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Fraser Institute Rankings Spotlight Schools That Overcome Language Obstacles and Other Challenges

CALGARY, ALBERTA -- (Marketwired) -- 02/15/14 -- Despite personal and economic challenges, students can succeed in some schools, according to data from the Fraser Institute's annual school rankings.

The Report Card on Alberta's Elementary Schools 2014, released today, ranks 782 anglophone and francophone public, separate, private, and charter schools based on nine academic indicators from results of the annual Provincial Achievement Tests (PATs) administered by Alberta Education.

"Parents have a role to play in school improvement. If, when they review a school's Fraser Institute rankings and notice that either the rankings are consistently low or there's little or no improvement, parents can and should ask their principals what's being done to improve results in the classroom," said Peter Cowley, Fraser Institute director of school performance studies.

In addition to the nine academic indicators, the Report Card also includes information about the personal and family characteristics of each school's students. It shows how, despite perceived barriers to learning, some schools are able to ensure their students success.

For example, at Meyokumin, a public school in Edmonton, student test scores remain high despite English being the second language for 77 per cent of students, one of the highest ESL percentages of all 782 ranked schools. The school posted an overall rating of 9.2 this year (compared to the 6.0 all-schools average) and a five-year average rating of 8.1, placing Meyokumin in the top nine per cent of schools overall.

Down Highway 2, two Calgary public schools, Edgemont (44.1 per cent ESL, 8.9 overall rating, 8.6 five-year average) and Glamorgan (44.3 per cent ESL, 8.3 overall rating, 7.7 five-year average) also rank well above the all-schools average despite a high ESL percentage.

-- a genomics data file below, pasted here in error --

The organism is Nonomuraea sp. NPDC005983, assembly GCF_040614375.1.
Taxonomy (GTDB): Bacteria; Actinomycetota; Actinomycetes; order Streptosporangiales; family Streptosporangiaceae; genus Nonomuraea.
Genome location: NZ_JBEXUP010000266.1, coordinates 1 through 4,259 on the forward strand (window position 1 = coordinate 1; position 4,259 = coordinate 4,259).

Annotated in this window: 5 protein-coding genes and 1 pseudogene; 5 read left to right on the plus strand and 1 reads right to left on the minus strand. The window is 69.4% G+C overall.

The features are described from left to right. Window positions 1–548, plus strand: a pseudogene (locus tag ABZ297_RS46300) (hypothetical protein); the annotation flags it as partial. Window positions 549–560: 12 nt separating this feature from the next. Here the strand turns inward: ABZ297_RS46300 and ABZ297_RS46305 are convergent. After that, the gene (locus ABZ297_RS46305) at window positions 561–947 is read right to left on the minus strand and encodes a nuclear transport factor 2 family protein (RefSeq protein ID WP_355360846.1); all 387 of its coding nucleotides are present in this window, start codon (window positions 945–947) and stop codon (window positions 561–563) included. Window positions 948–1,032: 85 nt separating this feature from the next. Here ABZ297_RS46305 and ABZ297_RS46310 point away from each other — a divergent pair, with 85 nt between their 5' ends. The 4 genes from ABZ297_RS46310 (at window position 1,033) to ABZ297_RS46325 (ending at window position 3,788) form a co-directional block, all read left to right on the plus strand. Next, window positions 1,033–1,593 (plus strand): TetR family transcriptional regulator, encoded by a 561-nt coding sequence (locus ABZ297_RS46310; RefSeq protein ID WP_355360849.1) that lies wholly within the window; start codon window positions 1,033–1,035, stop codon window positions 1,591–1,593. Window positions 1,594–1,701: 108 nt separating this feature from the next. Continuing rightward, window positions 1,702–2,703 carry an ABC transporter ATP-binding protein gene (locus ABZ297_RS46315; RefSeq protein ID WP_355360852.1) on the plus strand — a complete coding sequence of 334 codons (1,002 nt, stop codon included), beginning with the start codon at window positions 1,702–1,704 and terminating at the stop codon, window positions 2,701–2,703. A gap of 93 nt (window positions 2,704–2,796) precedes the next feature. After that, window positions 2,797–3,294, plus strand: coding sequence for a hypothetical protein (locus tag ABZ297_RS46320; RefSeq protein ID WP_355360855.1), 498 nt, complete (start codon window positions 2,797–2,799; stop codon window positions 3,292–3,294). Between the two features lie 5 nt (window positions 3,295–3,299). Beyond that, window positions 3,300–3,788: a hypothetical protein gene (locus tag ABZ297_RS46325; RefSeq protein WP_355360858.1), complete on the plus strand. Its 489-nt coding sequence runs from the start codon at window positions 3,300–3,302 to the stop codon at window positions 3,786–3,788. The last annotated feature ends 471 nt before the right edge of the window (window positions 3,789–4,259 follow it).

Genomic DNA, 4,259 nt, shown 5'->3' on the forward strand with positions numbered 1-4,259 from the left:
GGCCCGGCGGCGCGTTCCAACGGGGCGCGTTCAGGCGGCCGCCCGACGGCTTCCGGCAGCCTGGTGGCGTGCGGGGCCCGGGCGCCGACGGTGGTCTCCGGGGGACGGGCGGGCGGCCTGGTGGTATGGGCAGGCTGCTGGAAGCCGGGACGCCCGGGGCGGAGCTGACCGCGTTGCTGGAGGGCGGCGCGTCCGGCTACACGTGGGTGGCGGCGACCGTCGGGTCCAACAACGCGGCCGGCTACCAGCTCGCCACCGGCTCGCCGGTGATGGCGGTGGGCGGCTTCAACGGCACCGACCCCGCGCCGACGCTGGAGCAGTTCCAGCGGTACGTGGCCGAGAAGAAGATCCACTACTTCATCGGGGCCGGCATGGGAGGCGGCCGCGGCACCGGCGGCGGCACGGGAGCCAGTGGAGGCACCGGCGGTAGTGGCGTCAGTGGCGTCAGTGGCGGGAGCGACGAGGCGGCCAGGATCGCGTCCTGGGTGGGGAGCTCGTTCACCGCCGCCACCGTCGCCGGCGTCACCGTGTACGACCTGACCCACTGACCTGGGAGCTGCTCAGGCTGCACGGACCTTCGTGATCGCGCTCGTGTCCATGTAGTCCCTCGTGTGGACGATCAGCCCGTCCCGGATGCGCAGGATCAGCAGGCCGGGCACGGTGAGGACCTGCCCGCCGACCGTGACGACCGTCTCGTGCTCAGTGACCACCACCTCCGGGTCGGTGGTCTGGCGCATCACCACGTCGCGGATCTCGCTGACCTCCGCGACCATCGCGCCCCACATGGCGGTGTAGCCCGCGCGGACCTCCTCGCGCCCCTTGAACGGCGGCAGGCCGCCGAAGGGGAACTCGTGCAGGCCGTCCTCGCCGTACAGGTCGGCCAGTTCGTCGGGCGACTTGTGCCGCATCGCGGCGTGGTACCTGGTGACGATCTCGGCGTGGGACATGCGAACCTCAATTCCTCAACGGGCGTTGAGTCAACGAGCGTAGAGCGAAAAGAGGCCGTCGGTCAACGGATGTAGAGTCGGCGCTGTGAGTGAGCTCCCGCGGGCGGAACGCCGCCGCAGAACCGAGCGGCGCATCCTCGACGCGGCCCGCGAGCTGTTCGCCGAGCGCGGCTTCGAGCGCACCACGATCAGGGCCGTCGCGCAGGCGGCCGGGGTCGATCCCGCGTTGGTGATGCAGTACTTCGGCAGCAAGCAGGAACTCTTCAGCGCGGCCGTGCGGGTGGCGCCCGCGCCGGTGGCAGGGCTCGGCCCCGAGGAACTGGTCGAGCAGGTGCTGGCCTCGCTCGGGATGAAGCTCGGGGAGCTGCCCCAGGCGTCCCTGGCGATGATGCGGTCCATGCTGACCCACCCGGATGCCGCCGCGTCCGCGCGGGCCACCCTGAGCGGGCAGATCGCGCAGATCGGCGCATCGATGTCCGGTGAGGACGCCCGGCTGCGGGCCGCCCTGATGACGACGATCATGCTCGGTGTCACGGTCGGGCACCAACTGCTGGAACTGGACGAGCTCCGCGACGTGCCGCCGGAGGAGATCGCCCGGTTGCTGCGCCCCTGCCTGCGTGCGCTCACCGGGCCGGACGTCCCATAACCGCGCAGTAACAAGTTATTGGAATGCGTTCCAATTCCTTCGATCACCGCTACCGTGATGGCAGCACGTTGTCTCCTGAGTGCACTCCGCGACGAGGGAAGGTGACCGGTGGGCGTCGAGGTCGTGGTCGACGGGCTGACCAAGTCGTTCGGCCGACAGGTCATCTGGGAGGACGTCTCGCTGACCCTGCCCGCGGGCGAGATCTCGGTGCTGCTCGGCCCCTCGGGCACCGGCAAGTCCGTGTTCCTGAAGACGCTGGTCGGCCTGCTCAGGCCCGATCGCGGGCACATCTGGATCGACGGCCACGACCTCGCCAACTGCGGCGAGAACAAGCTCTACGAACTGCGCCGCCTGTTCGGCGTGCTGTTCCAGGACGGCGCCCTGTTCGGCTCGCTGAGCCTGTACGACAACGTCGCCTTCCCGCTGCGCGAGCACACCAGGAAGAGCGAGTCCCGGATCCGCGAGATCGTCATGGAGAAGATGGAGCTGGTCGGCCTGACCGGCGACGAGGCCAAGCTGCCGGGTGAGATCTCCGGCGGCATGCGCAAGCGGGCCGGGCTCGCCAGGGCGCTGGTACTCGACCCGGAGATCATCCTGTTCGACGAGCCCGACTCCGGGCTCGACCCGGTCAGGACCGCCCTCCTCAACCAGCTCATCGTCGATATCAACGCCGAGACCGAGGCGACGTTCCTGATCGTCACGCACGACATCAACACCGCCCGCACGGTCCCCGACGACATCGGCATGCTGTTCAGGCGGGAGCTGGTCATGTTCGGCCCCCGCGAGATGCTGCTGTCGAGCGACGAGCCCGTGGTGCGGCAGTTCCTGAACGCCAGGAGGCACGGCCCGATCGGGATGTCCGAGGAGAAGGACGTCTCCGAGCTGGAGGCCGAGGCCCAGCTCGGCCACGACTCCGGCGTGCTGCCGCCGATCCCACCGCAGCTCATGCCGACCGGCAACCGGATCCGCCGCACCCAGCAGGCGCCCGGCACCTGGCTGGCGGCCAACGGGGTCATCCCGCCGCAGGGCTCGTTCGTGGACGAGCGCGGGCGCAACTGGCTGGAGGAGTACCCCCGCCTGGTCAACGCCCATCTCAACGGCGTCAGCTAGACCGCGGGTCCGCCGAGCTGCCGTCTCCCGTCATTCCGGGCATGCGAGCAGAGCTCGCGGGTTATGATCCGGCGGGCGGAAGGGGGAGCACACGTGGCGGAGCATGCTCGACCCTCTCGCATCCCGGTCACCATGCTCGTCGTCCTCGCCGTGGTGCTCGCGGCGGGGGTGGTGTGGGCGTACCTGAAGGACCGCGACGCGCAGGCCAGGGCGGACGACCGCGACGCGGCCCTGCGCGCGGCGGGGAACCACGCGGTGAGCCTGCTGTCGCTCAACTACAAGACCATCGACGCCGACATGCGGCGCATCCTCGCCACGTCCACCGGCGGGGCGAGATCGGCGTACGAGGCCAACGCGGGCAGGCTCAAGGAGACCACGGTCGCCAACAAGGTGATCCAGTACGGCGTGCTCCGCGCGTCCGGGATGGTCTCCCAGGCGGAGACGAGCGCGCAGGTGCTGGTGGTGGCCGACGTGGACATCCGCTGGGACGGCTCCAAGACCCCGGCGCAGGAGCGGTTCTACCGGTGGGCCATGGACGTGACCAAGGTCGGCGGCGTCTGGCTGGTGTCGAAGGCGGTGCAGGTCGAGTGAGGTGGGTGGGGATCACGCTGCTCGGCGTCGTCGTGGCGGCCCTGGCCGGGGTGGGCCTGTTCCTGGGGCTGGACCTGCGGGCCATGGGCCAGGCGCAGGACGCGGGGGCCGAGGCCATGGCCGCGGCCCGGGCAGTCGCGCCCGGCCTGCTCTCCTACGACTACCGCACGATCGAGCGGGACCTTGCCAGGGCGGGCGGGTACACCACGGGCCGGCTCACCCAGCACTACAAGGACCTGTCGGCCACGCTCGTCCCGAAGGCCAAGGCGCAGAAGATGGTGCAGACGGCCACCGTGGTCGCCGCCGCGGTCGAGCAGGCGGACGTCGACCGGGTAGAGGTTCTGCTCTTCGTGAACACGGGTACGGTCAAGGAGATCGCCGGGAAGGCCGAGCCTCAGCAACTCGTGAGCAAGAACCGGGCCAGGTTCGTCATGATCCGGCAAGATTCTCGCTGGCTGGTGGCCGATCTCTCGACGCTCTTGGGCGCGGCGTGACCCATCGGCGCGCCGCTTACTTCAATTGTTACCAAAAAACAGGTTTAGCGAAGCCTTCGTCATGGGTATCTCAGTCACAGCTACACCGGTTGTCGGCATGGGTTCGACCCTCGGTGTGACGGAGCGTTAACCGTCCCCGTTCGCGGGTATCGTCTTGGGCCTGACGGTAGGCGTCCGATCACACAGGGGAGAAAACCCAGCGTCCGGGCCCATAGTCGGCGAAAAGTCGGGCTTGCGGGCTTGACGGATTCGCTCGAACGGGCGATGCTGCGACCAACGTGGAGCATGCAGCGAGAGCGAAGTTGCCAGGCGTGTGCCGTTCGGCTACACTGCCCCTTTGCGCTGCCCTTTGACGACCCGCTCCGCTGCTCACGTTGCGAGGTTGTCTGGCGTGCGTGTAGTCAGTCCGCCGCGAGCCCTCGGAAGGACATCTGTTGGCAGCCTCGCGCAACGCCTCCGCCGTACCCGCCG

Other perceived barriers to learning include a low parental income or special needs.

Yet despite an average parental income of $28,700, the third lowest income of all 782 ranked schools, Raymond Elementary, a public school in Raymond, a small town south of Lethbridge, posted an overall rating of 7.6 and a five-year average rating of 7.1. Moreover, 20.6 per cent of Raymond students are special needs.

What makes Raymond Elementary so successful? Educators across Alberta should be eager to find out.

"This is why the Fraser Institute Report Card is the go-to source for measuring academic performance. Parents across Alberta should ask their principals why schools like Raymond do so well, and what can be learned to help other schools improve," Cowley said.

For the complete results on all ranked schools and to easily compare schools, visit www.compareschoolrankings.org. Peter Cowley will be in Calgary and available to media on Saturday, Feb. 15 and Sunday, Feb. 16.

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The Fraser Institute is an independent Canadian public policy research and educational organization with offices in Vancouver, Calgary, Toronto, and Montreal and ties to a global network of 86 think-tanks. Its mission is to measure, study, and communicate the impact of competitive markets and government intervention on the welfare of individuals. To protect the Institute's independence, it does not accept grants from governments or contracts for research. Visit www.fraserinstitute.org.

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